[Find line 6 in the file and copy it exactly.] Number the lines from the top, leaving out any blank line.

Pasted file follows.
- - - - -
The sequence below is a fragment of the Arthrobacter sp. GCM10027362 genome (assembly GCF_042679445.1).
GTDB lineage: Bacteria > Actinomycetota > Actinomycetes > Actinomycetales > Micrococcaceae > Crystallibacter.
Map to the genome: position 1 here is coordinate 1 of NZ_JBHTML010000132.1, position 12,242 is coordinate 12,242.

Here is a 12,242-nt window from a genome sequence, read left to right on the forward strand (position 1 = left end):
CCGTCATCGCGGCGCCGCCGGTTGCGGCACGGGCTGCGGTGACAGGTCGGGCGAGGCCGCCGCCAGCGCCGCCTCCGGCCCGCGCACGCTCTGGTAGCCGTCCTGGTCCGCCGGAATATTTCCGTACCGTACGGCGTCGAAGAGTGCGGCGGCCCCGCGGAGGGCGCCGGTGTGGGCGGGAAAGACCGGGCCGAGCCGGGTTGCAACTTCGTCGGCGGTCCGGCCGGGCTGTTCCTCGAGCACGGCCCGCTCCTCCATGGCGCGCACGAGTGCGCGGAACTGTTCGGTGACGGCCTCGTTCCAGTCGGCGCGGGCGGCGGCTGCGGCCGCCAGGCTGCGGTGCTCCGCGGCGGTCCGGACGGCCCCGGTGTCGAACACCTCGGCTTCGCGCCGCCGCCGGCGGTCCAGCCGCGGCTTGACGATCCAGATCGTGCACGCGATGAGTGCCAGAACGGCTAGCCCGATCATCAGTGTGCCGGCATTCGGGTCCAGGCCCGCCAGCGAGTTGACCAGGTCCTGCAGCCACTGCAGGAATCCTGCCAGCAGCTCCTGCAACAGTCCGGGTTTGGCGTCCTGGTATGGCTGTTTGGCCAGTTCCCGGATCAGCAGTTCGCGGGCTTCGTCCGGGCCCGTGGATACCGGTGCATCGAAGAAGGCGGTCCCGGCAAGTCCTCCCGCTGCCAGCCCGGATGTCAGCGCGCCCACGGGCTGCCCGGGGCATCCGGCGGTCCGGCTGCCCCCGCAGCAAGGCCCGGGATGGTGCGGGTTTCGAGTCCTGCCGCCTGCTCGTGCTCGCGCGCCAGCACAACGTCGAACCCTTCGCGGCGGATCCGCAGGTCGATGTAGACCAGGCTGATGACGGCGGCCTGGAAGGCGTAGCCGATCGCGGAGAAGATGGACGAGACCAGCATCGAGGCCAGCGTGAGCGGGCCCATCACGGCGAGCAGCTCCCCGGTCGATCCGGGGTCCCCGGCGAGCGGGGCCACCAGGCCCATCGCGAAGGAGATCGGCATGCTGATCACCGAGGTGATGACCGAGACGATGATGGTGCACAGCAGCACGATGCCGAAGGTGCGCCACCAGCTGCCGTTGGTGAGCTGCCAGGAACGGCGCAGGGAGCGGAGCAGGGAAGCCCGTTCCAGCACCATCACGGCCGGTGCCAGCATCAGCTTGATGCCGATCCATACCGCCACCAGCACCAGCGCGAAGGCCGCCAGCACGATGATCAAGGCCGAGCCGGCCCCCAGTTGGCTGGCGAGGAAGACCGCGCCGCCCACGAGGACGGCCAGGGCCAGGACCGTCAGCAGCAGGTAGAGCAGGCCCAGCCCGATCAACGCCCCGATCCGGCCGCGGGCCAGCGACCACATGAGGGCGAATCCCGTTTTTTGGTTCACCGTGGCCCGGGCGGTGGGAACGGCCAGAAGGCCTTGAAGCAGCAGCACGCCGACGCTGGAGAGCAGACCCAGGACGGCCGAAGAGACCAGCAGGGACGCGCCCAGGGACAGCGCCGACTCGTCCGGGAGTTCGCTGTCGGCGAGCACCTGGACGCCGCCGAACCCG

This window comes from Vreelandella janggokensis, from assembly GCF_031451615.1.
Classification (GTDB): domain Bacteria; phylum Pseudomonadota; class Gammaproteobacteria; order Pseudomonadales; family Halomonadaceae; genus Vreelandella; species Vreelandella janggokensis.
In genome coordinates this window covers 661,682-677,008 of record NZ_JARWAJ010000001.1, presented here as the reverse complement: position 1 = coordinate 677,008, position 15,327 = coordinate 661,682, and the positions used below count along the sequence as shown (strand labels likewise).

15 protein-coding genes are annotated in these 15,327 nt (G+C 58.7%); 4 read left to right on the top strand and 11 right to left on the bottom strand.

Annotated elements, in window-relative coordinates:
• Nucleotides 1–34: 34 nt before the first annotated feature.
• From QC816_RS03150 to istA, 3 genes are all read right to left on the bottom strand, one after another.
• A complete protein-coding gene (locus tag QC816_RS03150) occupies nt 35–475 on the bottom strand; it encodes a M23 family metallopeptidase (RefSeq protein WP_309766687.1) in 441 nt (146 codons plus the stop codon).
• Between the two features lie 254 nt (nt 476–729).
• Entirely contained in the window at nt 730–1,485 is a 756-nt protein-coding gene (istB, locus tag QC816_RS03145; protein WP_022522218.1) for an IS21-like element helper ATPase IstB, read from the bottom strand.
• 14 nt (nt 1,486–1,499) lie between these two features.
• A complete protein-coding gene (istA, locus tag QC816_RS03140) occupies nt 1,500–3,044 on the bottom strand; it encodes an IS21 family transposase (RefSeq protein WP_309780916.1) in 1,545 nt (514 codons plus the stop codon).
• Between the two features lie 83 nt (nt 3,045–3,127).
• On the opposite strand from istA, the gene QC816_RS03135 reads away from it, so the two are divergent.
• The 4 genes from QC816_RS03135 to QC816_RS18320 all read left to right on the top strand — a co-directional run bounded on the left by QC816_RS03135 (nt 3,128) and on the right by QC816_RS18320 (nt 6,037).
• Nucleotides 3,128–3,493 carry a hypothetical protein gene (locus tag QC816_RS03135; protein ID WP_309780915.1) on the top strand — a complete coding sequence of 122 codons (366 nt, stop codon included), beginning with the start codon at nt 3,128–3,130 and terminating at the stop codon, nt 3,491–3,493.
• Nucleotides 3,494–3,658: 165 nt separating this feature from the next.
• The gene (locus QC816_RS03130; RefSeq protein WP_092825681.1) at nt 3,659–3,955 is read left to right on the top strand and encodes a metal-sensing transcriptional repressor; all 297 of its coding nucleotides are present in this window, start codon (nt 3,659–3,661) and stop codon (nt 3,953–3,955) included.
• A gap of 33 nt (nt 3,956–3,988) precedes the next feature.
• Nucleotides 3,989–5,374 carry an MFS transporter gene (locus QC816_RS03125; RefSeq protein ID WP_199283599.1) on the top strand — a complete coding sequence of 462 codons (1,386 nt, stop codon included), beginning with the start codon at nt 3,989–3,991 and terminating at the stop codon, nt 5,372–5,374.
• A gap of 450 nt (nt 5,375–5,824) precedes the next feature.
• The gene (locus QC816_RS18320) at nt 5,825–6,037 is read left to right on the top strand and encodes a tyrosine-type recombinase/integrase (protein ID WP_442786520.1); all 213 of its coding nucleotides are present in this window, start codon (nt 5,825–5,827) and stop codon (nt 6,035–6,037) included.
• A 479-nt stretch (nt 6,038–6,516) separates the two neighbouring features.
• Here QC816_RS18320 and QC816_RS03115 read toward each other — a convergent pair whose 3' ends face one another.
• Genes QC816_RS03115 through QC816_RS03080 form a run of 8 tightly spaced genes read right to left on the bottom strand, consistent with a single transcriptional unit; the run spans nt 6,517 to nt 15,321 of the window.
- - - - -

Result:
This window comes from Vreelandella janggokensis, from assembly GCF_031451615.1.